database called the Central Registration Depository (CRD) which FINRA maintains in compliance with federal securities law and an agreement with the state securities regulators in all 50 states. The federal securities law requires that this complaint information, as well as other data, be available to the public. See 15 U.S.C. § 78o-3(i)(1)(B) (“A registered securities association shall . . . establish and maintain a . . . a readily accessible electronic or other process, to receive and promptly respond to inquiries regarding . . . registration information on its members and their associated persons.”). FINRA fulfills this obligation with an on line internet resource which it calls BrokerCheck. The four customer complaints lodged against the plaintiff, as well as information concerning the reason that NYLife discharged him, are available to the public on BrokerCheck together with the plaintiff’s response to each complaint.
FINRA has promulgated Rule 2080, which addresses the means by which information concerning a broker that exists in the CRD may be expunged. It states, in relevant part:
(a) Members or associated persons seeking to expunge information from the CRD system arising from disputes with customers must obtain an order from a court of competent jurisdiction directing such expungement or confirming an arbitration award containing expungement relief.
(b) Members or associated persons petitioning a court for expungement relief or seeking judicial confirmation of an arbitration award containing expungement relief must name FINRA as an addition party and serve FINRA with all appropriate documents unless this requirement is waived pursuant to subparagraph (1) or (2) below.
(1) Upon request, FINRA may waive the obligation to name FINRA as a party if FINRA determines that the expungement relief is based on affirmative judicial or arbitral finding that:
(A) The claim allegation or information is factually impossible or clearly erroneous;
(B) The registered person was not involved in the alleged investment related sales practice violation, forgery, theft, misappropriation or conversion of funds; or
5
(C) The claim, allegation or information is false.
(2) If the expungement relief is based on judicial or arbitral findings other than those described above, FINRA, in its sole discretion and under extraordinary circumstances, also may waive the obligation to name FINRA as a party if it determines that:
(A) The expungement relief and accompanying findings on which it is base are meritorious; and
(B) The expungement would have no material adverse effect on investor protection, the integrity of the CRD system or regulatory requirements.
FINRA has also promulgated Rules 12805 and 13805 which set out the manner in which an arbitration panel is to address matters of expungement that are brought before it. These Rules direct the panel to:
(a) Hold a recorded hearing session (by telephone or in person) regarding the appropriateness of expungement. This paragraph will apply to cases, . . . , even if a customer did not request a hearing on the merits;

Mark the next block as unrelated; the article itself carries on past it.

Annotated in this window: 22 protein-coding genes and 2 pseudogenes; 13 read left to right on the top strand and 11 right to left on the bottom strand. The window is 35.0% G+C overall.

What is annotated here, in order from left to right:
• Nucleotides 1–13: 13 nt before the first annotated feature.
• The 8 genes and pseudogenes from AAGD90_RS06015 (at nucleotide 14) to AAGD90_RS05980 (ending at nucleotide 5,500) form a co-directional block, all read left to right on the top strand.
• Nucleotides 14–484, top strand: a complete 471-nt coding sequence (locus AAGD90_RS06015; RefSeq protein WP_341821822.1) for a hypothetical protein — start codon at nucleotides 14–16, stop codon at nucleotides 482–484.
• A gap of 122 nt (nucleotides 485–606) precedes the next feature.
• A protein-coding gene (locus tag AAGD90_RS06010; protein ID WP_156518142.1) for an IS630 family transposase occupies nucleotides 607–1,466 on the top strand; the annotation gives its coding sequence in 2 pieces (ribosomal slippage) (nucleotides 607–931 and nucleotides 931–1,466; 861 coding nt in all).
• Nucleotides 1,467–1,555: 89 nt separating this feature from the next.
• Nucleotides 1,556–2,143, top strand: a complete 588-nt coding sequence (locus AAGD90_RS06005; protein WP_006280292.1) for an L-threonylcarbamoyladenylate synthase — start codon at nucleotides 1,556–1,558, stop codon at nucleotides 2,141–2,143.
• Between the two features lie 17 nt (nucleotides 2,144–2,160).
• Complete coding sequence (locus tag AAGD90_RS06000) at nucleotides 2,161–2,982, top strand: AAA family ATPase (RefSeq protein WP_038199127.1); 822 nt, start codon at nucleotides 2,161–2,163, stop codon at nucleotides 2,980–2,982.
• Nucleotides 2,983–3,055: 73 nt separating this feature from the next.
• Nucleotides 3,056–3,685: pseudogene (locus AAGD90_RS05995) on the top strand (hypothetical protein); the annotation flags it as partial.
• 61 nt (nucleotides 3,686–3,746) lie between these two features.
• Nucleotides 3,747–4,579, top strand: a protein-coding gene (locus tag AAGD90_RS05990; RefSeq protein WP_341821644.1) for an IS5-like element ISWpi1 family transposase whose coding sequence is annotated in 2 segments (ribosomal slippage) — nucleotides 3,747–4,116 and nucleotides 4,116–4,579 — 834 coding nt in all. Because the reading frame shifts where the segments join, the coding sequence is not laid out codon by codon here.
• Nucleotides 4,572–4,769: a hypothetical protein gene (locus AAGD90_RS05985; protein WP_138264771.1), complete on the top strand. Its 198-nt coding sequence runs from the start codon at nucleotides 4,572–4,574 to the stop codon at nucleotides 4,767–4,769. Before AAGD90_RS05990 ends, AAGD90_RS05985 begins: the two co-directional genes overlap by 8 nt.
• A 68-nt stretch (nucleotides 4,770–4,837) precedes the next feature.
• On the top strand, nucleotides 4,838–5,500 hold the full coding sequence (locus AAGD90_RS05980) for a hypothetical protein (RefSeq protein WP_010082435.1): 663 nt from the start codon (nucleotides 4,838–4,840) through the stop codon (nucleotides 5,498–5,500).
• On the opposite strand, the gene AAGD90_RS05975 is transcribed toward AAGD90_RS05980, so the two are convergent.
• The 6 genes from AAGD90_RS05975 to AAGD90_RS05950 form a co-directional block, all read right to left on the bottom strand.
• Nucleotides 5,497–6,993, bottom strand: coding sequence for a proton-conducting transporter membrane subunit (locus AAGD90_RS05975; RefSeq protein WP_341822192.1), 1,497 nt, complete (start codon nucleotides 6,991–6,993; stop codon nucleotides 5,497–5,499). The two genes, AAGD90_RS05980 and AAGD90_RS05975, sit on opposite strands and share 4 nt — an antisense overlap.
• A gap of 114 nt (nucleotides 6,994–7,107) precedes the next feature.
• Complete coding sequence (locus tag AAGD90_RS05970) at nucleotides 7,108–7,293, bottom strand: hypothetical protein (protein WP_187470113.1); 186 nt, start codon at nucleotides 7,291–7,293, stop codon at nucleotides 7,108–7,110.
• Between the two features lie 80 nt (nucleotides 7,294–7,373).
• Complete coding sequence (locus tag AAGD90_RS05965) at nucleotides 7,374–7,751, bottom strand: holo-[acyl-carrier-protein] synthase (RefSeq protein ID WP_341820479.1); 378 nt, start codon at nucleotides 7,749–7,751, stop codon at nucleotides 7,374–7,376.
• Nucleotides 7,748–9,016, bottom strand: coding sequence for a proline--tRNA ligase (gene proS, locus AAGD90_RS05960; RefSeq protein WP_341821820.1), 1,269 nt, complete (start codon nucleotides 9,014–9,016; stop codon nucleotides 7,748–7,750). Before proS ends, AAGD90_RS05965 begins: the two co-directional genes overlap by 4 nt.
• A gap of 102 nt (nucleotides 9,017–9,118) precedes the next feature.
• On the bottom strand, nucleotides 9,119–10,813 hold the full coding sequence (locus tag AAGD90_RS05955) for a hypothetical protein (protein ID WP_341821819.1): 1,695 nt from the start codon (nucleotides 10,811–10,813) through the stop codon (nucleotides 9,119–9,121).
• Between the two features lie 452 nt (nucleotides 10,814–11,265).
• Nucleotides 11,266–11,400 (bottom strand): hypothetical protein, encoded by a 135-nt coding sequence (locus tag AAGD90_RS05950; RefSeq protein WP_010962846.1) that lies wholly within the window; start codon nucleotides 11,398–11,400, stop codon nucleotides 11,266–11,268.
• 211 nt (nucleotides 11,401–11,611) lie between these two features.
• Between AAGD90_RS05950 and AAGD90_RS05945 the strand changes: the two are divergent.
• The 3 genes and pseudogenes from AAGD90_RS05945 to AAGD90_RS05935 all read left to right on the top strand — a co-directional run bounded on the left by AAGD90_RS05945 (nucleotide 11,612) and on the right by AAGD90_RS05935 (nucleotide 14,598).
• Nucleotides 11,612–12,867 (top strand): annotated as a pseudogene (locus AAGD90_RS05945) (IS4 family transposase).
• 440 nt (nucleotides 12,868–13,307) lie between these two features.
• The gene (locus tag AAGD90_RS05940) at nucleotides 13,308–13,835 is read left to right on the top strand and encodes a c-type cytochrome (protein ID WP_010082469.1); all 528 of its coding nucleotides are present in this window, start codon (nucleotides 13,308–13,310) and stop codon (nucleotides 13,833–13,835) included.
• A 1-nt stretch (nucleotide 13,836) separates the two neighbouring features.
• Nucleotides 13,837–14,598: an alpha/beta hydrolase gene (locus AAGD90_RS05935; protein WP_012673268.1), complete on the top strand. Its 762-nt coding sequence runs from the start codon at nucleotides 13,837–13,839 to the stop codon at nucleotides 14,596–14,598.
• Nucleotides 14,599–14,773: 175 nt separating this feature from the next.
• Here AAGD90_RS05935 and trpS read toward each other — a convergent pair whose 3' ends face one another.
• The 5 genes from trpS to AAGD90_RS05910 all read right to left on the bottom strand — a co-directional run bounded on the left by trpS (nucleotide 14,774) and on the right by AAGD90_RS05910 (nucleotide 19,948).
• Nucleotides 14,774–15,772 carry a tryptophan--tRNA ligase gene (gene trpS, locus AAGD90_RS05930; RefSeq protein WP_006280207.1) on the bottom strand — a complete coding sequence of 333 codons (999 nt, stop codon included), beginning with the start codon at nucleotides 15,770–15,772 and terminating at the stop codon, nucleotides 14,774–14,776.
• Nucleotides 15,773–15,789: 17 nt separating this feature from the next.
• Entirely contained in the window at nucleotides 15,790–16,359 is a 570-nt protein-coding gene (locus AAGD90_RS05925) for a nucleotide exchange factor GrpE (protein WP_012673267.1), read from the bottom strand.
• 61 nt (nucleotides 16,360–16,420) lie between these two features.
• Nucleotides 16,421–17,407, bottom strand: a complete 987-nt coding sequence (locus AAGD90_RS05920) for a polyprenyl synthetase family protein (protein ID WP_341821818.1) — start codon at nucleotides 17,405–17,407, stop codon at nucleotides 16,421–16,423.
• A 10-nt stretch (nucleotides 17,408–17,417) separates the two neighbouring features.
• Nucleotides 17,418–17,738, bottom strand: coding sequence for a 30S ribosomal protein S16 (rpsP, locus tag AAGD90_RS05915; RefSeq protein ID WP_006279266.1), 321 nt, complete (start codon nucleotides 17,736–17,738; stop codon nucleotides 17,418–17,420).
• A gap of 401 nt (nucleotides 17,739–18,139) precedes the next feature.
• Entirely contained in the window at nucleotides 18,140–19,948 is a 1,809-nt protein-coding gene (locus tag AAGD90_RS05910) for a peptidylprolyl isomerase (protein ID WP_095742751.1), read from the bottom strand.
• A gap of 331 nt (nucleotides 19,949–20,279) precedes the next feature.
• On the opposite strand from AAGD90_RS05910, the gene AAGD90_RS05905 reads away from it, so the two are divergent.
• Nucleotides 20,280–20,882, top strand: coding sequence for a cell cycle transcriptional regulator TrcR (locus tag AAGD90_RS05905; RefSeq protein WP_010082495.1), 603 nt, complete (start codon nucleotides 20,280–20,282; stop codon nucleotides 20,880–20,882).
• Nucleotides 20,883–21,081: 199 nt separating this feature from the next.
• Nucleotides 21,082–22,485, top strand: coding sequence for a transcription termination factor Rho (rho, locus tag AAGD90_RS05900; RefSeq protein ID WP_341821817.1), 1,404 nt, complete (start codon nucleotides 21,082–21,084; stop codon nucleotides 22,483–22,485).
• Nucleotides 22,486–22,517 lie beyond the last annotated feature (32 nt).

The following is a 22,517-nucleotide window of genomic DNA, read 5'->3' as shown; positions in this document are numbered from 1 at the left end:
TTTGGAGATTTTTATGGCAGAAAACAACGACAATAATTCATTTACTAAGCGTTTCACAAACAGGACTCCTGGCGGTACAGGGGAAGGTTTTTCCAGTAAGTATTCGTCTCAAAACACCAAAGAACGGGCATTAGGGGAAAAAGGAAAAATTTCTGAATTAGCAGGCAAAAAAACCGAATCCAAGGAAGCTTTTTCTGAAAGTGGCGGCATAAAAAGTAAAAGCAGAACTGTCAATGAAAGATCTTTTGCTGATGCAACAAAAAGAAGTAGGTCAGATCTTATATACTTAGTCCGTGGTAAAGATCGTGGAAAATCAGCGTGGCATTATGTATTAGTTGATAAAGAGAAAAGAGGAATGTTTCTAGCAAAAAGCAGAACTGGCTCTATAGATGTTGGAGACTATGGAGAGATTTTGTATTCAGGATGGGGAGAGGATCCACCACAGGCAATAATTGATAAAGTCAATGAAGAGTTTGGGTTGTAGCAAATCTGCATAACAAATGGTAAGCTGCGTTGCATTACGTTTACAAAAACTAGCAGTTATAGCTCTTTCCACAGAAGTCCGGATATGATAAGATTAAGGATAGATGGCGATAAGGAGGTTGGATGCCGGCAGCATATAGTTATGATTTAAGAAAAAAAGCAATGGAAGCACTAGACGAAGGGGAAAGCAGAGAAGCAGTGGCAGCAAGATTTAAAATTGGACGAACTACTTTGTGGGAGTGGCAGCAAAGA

(b) In cases involving settlements, review settlement documents and consider the amount of payments made to any party and any other terms and conditions of a settlement;
(c) Indicate in the arbitration award which of the Rule 2080 grounds for expungement serve(s) as the basis for its expungement order and provide a brief written explanation of the reason(s) for its finding that one or more Rule 2080 grounds for expungement applies to the facts of the case;
(d) Assess all forum fees for the hearing session in which the sole topic is the determination of the appropriateness of the expungement request against the parties requesting expungement relief.
See September 2015, FINRA Notice to Arbitrators and Parties on Expanded Expungement
Guidance.
6
DISCUSSION
The defendants argue that the Superior Court does not have jurisdiction to adjudicate the plaintiff’s claim. The complaint does not allege the basis for the court’s jurisdiction. It also does not indicate whether the plaintiff’s claim arises under the common law or a state or federal statute or regulation. Rather, following the factual allegations, the Complaint simply asks that the “Court enter an order pursuant to FINRA Rule 2080 expunging Disclosure” of the four Customer complaints against him that are disclosed in BrokerCheck. This seems to presume that this court has subject matter jurisdiction under Rule 2080 to adjudicate a dispute between the plaintiff and FINRA. It does not.
This court addressed this same issue in Hundley v. Financial Industry Regulatory Authority, Inc., CA No. 14-2523-BLS 1 (Sup.Ct., May 15, 2015). In that case the court noted that Rule 2080 was only a procedural directive that told a registered representative to obtain an order from a court of competent jurisdiction, but not the basis on which such a court would adjudicate a dispute between a registered representative and another party concerning whether the registered representative was entitled to expungement.2 Subpart (b) of Rule 2080 only explains the circumstances under which the associated person should, or need not, name FINRA as a party to the case, but offers no guidance as to who the adverse party would be in addition to FINRA, which is only the custodian of records created by the broker-dealer. In Hundley, this court provided the following explanation of why Rule 2080 cannot be the basis for jurisdiction in the Superior Court.